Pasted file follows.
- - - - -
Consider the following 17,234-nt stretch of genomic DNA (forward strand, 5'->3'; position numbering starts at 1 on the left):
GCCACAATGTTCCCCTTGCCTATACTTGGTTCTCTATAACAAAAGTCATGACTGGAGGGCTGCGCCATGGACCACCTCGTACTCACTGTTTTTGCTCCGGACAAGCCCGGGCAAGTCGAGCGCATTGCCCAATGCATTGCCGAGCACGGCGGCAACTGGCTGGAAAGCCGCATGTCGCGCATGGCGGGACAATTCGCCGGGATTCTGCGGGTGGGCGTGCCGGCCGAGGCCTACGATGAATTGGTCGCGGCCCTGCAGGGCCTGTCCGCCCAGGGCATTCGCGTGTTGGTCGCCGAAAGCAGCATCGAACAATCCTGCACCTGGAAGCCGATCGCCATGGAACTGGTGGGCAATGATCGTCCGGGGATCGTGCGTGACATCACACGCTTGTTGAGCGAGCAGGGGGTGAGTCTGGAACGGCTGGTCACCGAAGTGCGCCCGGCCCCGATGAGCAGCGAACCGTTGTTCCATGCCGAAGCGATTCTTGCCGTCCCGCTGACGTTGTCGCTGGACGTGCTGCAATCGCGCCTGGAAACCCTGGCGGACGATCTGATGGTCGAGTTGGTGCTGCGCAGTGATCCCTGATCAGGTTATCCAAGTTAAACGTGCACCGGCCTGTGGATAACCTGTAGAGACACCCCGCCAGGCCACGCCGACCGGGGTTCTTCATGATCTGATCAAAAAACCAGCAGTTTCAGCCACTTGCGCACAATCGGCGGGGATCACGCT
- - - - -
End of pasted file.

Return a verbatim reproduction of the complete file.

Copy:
Consider the following 17,234-nt stretch of genomic DNA (forward strand, 5'->3'; position numbering starts at 1 on the left):
GCCACAATGTTCCCCTTGCCTATACTTGGTTCTCTATAACAAAAGTCATGACTGGAGGGCTGCGCCATGGACCACCTCGTACTCACTGTTTTTGCTCCGGACAAGCCCGGGCAAGTCGAGCGCATTGCCCAATGCATTGCCGAGCACGGCGGCAACTGGCTGGAAAGCCGCATGTCGCGCATGGCGGGACAATTCGCCGGGATTCTGCGGGTGGGCGTGCCGGCCGAGGCCTACGATGAATTGGTCGCGGCCCTGCAGGGCCTGTCCGCCCAGGGCATTCGCGTGTTGGTCGCCGAAAGCAGCATCGAACAATCCTGCACCTGGAAGCCGATCGCCATGGAACTGGTGGGCAATGATCGTCCGGGGATCGTGCGTGACATCACACGCTTGTTGAGCGAGCAGGGGGTGAGTCTGGAACGGCTGGTCACCGAAGTGCGCCCGGCCCCGATGAGCAGCGAACCGTTGTTCCATGCCGAAGCGATTCTTGCCGTCCCGCTGACGTTGTCGCTGGACGTGCTGCAATCGCGCCTGGAAACCCTGGCGGACGATCTGATGGTCGAGTTGGTGCTGCGCAGTGATCCCTGATCAGGTTATCCAAGTTAAACGTGCACCGGCCTGTGGATAACCTGTAGAGACACCCCGCCAGGCCACGCCGACCGGGGTTCTTCATGATCTGATCAAAAAACCAGCAGTTTCAGCCACTTGCGCACAATCGGCGGGGATCACGCT